Close encounters of the fabricated kind

Fake YouTube videos showing lights over Dome of the Rock spark Internet debate ranging from theology, eschatology, one user’s genealogy.

Jerusalem UFo311 (photo credit: Courtesy)
Jerusalem UFo311
(photo credit: Courtesy)
The lack of higher intelligence seems more acute than ever, with at least three fabricated YouTube videos recently posted showing the same spot of light floating above the Temple Mount in Jerusalem with the unconvincing oohs and aahs of those witnessing and filming the “UFO” in the background. The videos have garnered over 2 million views by Sunday.
On January 29, a user calling himself eligael posted a video showing a man with his back to the camera looking toward the Dome of the Rock.
“This morning around 1:00 AM at the promenade of Armon Hantziv in Jerusalm, i was witness (with another guy), an amazing ufo aircraft over Jerusalem old city (mount Moriah) Dome of the Rock,Temple Mount...What is the meaning of this sighting ???” eligael wonders in the description of his video.
Judging by the amount of views and many of the comments, when people want to believe something, they won’t let facts get in the way. The unidentified man and the cameraman attempt to sound amazed in their Hebrew exchange at the small spot of light that hovers above the Temple Mount before shooting up into the sky, joining a group of smaller red lights.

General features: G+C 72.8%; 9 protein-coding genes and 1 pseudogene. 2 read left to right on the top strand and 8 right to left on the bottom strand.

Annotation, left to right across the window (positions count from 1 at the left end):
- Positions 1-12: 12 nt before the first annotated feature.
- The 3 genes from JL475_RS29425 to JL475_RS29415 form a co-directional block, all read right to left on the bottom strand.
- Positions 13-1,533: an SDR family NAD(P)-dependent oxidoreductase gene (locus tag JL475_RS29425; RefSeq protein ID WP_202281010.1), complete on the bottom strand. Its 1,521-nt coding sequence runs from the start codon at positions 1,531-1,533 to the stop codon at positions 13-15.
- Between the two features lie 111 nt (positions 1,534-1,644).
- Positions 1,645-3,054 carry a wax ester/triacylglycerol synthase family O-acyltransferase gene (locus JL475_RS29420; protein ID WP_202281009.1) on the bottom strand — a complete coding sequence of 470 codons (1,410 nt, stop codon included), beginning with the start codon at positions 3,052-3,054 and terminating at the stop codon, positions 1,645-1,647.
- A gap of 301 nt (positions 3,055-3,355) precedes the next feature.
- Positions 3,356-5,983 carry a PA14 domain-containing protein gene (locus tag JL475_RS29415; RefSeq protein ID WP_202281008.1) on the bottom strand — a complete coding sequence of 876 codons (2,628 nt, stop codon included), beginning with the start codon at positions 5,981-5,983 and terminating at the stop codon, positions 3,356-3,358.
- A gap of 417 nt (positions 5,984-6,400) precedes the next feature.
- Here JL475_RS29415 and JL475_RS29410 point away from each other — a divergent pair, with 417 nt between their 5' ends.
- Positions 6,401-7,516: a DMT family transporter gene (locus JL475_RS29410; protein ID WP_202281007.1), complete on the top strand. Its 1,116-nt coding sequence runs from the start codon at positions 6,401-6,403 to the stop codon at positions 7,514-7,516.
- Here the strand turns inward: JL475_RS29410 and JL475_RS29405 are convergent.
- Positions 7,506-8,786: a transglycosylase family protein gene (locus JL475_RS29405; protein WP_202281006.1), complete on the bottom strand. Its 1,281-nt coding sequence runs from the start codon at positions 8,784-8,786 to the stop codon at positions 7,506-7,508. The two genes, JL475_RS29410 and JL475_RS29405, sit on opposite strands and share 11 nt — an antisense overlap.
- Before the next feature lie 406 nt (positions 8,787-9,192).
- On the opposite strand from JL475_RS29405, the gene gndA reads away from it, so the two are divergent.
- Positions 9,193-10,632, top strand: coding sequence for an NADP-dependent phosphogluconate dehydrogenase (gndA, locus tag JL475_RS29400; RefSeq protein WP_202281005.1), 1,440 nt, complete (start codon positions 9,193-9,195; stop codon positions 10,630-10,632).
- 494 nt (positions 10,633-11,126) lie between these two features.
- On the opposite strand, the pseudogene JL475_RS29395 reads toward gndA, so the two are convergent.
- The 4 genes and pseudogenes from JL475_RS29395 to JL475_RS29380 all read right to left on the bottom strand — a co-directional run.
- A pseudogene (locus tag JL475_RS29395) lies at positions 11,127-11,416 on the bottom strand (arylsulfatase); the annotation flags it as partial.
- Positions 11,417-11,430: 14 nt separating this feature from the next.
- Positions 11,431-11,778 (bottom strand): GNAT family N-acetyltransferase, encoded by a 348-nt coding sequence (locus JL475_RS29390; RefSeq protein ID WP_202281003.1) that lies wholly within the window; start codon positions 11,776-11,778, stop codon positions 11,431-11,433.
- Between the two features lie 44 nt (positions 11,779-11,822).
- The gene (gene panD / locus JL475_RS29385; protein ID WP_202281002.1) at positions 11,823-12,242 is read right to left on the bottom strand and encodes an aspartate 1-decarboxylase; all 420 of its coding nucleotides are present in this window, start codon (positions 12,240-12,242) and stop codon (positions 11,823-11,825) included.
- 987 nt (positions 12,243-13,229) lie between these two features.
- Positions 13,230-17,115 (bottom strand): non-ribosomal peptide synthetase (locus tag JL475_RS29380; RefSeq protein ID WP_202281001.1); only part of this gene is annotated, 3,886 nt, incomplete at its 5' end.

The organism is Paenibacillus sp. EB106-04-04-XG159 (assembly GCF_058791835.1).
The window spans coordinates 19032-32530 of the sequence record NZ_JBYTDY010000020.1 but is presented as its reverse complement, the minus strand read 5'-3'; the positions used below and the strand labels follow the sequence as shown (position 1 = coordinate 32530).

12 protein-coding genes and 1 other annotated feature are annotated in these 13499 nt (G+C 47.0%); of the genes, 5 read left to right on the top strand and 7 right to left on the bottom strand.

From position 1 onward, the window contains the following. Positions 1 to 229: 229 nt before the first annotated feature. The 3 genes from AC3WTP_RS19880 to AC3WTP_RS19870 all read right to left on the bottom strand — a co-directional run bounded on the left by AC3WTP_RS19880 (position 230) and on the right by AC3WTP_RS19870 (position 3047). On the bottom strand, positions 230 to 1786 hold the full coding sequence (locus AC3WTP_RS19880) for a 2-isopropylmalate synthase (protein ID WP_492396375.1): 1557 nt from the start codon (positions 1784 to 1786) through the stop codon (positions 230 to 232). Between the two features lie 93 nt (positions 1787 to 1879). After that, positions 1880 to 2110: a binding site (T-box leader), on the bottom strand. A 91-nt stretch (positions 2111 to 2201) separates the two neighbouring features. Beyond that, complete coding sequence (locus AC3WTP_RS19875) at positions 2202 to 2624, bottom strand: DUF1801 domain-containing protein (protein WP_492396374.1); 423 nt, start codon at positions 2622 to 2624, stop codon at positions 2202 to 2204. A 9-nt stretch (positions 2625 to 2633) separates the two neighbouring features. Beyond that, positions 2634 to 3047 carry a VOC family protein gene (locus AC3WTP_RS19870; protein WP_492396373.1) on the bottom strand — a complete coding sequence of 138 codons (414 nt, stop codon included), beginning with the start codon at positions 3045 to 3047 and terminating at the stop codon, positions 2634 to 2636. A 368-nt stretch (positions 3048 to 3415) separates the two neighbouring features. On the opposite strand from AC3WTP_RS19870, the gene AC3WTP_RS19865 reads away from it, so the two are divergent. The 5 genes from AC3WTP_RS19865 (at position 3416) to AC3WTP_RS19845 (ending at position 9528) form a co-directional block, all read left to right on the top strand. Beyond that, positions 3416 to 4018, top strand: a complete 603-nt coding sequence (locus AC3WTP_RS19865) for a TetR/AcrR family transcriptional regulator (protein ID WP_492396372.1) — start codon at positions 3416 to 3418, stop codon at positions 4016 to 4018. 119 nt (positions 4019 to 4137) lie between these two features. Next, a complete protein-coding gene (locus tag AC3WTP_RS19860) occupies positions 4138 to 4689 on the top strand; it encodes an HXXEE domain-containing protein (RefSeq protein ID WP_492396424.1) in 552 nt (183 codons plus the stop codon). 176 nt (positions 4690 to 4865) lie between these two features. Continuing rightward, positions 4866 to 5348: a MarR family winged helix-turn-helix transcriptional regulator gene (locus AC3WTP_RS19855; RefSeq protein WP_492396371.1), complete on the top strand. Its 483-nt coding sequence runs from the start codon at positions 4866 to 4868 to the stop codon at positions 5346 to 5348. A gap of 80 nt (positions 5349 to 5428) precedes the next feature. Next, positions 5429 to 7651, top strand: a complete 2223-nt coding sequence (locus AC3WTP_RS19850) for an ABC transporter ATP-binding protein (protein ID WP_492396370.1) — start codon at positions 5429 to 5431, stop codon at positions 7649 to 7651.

In an attempt to lend reliability to the first video, a second appeared the same day, showing the same view from much closer, with the same soundtrack. The next day, another video by 50nFit made its way to the Internet depicting the same event, sans the Hebrew-speaking men. Here, a group of English-speaking people, one of them apparently from Mississippi, express their wonder over what they pretend to be witnessing.
HOAXkiller1 is leading the pack of debunking videos, with some 350,000 views on Sunday evening for six separate pieces, showing the original photo available on Wikipedia Commons that was the backdrop for the rather primitive work done in an attempt to make it look like part of a video shoot.
Besides close-ups that showed the background image was actually a static image on a screen and pointing out the faults in the attempt to show flashes of light, an effect called “motion tile” was also used in eligael’s video to enable the deception of an authentic video camera shot.
Motion tile mirrors a bit of the edges of a static image “to hide the black edges created when they added fake camera shake to the video,” HOAXkiller 1 explains. “The camera movements are fake. That is why the mirror lines follow the movement of the camera.”
But such a fabrication could also be done using a real video, and a user identified as xbatusai posted a remake of one of the “original” UFO videos, in which not one but four pretty colored lights accurately mimic the pattern of the single light spot in the eligael piece.
The depiction of an ethereal light above the spot holiest to Judaism and holy to Islam engendered lively debate below the videos on topics ranging from theology, eschatology, contemporary Mideast politics, the Egyptian pyramids and HOAXkiller1’s mother, to name a few.
But as ryno2085 wisely summed things up, “UFO existence is fact, there’s more than enough of it around the world. Whether this video is real or not doesn’t change a thing.”